Almost two years ago Seth Godin blogged small is the new big. Although not entirely novel, the concept gained so much momentum that Seth turned it into a best-selling book. Now, six months after the book’s release the concept is taking the legal community by a storm.
Prior to 1990 it was difficult for small law firms to compete with much larger firms. Large law firms enjoyed economies of scale. Large law firms also had their own unique problems, however, such as higher fees, high attorney turnover rates and one-size-fits-all policies for dealing with clients. Until ten years ago, however, the economies of scale still outweighed the drawbacks.
As with most things, the Internet has changed the practice of law. The automation of tasks such as ordering supplies, filing electronically and managing virtual documents has leveled the playing field. The Internet’s facility of communication has tipped the balance in favor of small law firms. If you have a question for your patent lawyer are you going to drive to their office, or are you going to use email or pick up the phone? In today’s world time is of the essence. Clients want answers now.
Small law firms have always had to be responsive to survive. Personal service and the ability to treat each client as an individual is what separates them from the big guys. Now that the Internet allows small law firms to outsource or automate their former drawbacks, they are quickly moving to the front of the pack. Whereas small firms used to try to emulate large firms, large firms are now coming to small firms for advice on how to provide better client service.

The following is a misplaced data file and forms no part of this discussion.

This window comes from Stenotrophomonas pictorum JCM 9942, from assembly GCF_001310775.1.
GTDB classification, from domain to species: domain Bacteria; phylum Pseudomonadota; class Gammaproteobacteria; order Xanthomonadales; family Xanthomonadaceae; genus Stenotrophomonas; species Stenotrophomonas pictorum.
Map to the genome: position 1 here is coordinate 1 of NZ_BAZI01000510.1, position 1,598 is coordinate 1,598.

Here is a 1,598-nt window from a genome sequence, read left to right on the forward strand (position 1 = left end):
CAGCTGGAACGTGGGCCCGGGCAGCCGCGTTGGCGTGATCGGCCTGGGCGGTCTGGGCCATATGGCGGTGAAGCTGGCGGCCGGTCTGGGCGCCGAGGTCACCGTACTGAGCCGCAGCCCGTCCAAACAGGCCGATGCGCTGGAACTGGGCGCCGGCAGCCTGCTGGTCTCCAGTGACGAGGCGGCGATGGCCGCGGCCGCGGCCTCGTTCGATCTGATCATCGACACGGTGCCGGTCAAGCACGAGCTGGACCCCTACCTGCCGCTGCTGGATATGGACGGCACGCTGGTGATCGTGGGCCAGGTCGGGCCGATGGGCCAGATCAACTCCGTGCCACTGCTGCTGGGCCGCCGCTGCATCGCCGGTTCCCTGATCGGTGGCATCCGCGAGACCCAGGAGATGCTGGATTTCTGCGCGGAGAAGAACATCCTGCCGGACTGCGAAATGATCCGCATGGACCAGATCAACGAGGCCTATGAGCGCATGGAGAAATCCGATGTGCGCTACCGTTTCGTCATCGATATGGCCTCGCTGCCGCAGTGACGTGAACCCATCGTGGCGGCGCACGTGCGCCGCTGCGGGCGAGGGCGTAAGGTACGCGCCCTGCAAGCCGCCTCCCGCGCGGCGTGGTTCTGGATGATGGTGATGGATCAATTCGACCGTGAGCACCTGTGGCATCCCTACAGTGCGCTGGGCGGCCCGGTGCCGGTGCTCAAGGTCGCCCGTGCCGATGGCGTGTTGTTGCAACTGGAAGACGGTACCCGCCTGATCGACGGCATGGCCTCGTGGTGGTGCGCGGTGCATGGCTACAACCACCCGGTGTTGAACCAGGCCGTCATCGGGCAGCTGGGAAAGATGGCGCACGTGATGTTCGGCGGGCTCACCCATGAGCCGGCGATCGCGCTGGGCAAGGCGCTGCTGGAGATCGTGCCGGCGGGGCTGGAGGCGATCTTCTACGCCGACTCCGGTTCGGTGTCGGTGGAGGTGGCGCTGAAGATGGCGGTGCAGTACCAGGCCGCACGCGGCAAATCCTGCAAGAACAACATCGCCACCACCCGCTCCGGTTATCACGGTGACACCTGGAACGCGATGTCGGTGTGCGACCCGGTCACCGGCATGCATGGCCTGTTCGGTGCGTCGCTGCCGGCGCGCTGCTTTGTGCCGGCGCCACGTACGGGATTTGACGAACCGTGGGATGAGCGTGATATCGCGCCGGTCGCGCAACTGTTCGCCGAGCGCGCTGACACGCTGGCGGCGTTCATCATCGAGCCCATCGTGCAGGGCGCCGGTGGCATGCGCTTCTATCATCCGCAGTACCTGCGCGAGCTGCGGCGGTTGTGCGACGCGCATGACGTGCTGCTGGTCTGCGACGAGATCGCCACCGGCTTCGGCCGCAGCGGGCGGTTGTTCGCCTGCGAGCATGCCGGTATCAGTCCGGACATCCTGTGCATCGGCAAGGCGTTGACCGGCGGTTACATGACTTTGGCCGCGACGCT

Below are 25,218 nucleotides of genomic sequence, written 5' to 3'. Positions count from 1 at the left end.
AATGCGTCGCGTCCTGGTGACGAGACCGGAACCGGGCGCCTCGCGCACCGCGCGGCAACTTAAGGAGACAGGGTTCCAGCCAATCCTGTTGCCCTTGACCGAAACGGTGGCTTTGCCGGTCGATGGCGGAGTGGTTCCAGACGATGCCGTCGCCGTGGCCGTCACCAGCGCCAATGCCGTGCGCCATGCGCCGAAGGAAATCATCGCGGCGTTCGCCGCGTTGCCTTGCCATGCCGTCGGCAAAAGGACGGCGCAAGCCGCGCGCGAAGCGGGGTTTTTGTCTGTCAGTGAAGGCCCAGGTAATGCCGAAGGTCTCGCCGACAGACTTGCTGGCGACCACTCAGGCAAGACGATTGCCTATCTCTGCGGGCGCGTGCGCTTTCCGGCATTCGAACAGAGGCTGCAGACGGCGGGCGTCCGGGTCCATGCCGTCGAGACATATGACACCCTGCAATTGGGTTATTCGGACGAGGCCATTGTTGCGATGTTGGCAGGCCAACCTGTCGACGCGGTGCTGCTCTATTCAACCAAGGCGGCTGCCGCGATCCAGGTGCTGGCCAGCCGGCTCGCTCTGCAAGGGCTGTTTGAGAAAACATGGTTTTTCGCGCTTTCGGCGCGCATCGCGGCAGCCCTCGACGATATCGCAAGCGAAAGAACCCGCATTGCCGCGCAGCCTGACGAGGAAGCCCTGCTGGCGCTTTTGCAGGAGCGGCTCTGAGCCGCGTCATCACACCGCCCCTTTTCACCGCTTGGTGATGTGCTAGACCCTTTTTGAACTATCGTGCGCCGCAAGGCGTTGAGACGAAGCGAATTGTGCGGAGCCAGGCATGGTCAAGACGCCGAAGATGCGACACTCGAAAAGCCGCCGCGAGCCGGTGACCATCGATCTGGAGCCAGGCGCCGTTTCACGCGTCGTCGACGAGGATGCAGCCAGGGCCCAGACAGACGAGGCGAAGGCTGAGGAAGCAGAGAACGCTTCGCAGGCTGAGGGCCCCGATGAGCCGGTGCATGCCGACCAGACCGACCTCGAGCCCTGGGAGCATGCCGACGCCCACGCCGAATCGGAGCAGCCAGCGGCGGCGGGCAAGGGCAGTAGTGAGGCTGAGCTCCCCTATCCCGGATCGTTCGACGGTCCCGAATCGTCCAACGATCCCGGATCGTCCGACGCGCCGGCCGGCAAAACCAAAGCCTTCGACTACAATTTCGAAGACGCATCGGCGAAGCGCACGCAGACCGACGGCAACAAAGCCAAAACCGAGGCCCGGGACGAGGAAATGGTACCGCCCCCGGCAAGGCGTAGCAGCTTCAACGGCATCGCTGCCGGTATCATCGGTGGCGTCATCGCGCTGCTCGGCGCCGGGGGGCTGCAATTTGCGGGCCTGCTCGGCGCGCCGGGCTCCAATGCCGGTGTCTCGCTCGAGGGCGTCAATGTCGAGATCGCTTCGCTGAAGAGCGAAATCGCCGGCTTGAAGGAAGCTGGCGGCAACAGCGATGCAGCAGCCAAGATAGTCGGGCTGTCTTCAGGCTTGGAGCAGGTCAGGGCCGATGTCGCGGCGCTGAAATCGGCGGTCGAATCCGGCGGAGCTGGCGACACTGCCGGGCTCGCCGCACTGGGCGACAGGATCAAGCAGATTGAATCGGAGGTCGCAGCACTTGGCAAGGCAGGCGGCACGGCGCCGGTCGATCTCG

The Internet has changed clients’ expectations. The Internet provides clients with the ability to research the law and their attorneys. Clients know that they do not have to accept the one-size-fits-all legal service. Clients want legal services specifically tailored to their needs. Armed with online information clients are demanding lower costs and better responsiveness. Clients are demanding personal service, and small law firms are listening.
For hundreds of years large law firms have dictated to clients how they will offer legal services. Now, with the Internet, clients now have the ability to demand the legal services they want. Large law firms are coming to this realization, but have been slow to act. It is obviously much easier to turn a speed boat than the QEII. Fortunately, small law firms have already adapted the new paradigm and are using it to provide more responsive, more personal service to their clients. Ask yourself “Is my law firm servicing me, or am I servicing my law firm?”
Cruising around the Internet I found a lot of discussion on the topic going back to Seth’s original post. For additional reading on the topic, check out these posts: